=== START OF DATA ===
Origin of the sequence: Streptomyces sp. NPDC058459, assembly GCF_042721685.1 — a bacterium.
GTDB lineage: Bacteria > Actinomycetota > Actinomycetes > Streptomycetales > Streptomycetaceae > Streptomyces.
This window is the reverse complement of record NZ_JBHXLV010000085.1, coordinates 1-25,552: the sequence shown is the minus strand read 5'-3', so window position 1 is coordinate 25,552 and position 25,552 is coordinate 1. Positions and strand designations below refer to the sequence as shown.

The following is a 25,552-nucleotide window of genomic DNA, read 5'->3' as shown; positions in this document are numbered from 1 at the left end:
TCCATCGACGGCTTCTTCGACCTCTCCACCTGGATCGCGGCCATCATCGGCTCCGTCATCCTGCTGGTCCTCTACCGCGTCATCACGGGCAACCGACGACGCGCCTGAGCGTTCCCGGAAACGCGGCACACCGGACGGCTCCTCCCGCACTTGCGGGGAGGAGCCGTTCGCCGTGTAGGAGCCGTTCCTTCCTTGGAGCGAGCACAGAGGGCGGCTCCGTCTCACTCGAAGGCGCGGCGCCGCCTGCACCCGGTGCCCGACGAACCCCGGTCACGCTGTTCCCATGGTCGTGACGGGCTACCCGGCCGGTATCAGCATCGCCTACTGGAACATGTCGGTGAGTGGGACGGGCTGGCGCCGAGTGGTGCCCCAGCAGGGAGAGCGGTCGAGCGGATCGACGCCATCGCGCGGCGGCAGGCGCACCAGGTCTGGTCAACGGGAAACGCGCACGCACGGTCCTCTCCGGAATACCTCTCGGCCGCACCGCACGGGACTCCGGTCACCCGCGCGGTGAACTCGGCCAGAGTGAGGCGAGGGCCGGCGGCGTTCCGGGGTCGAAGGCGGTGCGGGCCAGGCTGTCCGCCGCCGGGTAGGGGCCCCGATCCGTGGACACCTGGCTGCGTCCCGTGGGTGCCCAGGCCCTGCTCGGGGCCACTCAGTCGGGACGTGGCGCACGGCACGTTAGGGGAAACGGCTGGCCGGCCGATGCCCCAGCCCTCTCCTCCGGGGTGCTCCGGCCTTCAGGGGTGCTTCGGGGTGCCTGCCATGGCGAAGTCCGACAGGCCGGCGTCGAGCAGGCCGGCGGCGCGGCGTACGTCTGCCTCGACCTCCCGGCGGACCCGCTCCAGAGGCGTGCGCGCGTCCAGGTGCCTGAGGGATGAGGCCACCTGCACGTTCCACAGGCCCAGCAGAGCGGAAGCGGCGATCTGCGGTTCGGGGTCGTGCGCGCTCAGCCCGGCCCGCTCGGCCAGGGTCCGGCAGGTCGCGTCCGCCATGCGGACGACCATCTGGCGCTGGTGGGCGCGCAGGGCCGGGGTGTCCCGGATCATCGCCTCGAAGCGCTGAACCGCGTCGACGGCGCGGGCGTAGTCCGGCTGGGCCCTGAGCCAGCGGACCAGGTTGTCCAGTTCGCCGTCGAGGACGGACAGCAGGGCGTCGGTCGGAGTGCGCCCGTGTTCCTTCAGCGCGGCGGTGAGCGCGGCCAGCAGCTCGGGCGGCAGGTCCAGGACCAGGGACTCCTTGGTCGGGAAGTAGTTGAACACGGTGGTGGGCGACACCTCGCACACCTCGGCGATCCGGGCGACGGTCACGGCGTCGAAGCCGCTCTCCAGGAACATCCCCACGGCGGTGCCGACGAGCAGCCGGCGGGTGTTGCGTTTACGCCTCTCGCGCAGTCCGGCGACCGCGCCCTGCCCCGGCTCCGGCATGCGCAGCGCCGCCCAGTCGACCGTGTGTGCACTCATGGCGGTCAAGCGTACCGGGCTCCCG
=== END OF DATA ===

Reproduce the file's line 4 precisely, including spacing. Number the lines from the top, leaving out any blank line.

The following is a 25,552-nucleotide window of genomic DNA, read 5'->3' as shown; positions in this document are numbered from 1 at the left end: